Authors: Alexander M, Loomis AK, van der Lei J, et al.
Published in: BMC Med 2019;17:95
Comment: M Alexander et al. used healthcare records of 18 million adults to estimate the risk of acquiring advanced liver disease diagnoses in patients with NAFLD or NASH compared to individually matched controls. Data were extracted from databases representing the UK, Netherlands, Italy and Spain.
Out of 18,782,281 adults, the authors identified 136,703 patients with NAFLD/NASH. These patients were more likely to have diabetes, hypertension and obesity than matched controls. The strongest independent predictor of a diagnosis of HCC or cirrhosis was baseline diagnosis of diabetes. This real-world population data show that diabetes is an independent predictor of advanced liver disease diagnosis, emphasising the need to identify specific groups of patients at highest risk.
Article: Role of liver sinusoidal endothelial cells in non-alcoholic fatty liver disease
Authors: Hammoutene A, Rautou PE.
Published in: J Hepatol 2019;70:1278-1291.
Comment: Liver sinusoidal endothelial cells (LSECs) are highly specialized endothelial cells localized at the interface between the blood derived from the gut and the adipose tissue on the one side, and other liver cells on the other side. In physiological conditions, LSECs are gatekeepers of liver homeostasis. LSECs display anti-inflammatory and anti-fibrogenic properties by preventing Kupffer cell and hepatic stellate cell activation and regulating intrahepatic vascular resistance and portal pressure. Lipotoxicity and inflammation induce endothelial inflammation. Activated LSECs release cytokines and chemokines and over-express adhesion molecules, thus sustaining liver inflammation. Altered LSECs also fail to maintain hepatic stellate cell quiescence and release fibrogenic mediators, including Hedgehog signalling molecules, promoting liver fibrosis. Liver angiogenesis is increased in NAFLD and contributes to liver inflammation and fibrosis, but also to hepatocellular carcinoma development.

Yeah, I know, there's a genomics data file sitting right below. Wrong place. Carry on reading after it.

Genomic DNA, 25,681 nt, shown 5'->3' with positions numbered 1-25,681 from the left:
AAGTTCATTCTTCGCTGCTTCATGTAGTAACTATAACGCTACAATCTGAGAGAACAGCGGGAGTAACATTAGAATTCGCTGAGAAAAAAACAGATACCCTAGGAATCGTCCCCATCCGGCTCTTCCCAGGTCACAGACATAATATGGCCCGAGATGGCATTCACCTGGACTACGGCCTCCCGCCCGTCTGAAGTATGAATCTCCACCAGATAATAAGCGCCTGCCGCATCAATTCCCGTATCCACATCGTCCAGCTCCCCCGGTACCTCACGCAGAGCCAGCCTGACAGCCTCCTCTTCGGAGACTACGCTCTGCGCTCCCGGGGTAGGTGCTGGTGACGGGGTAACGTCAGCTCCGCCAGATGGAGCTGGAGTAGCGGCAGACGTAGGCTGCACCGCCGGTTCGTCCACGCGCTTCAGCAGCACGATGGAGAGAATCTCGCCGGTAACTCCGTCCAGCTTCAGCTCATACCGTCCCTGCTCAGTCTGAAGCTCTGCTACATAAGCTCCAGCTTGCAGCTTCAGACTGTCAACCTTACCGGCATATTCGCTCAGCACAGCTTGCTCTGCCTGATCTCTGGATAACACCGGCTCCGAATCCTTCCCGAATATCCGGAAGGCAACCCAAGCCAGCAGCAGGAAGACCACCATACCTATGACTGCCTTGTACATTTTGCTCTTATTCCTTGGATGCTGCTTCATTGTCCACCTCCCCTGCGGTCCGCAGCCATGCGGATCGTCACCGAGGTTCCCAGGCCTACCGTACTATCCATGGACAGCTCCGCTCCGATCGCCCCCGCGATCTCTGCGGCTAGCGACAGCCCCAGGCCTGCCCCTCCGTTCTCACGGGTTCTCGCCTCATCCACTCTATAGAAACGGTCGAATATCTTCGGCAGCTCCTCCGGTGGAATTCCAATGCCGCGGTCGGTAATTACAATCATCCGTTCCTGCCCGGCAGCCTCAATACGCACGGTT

Article: Platelet GPIbα is a mediator and potential interventional target for NASH and subsequent liver cancer.
Authors: Malehmir M, Pfister D, Gallage S, Szydlowska M, et al.
Published in: Nat Med. 2019 Apr;25(4):641-655.
Comment: Here, the authors show that platelet number, platelet activation and platelet aggregation are increased in NASH but not in steatosis or insulin resistance. Platelet cargo, platelet adhesion and platelet activation but not platelet aggregation were identified as pivotal for NASH and subsequent hepatocarcinogenesis. In particular, platelet-derived GPIbα proved critical for development of NASH and subsequent HCC, independent of its reported cognate ligands vWF, P-selectin or Mac-1, offering a potential target against NASH.
Article: Biological mechanisms and related natural modulators of liver X receptor in nonalcoholic fatty liver disease.
Authors: Ni M, Zhang B, Zhao J, Feng Q, Peng J, Hu Y, Zhao Y
Published in: Biomed Pharmacother. 2019 May 113
Comment: In this review, the authors discuss the mechanisms of LXR in NASH and summarize the natural products reported to modulate NAFLD via LXR or the LXR pathway, offering an alternative approach for LXR-related drug development in NAFLD.
Article: Role of Vitamin E for Nonalcoholic Steatohepatitis in Patients With Type 2 Diabetes: A Randomized Controlled Trial.
Authors: Bril F et al.
Published in: Diabetes Care 2019
Comment: This proof of concept study was designed to assess if vitamin E, alone or combined with pioglitazone, improves histology in patients with T2DM and NASH. It showed no effect of vitamin E on ballooning or inflammation, although some effect on NASH resolution was seen. Albeit small sample size, it challenges the effect of vitamin E on NASH in patients with type-2 diabetes but larger studies are needed so settle the issue.
Article: A review of the studies on food-derived factors which regulate energy metabolism via the modulation of lipid-sensing nuclear receptors.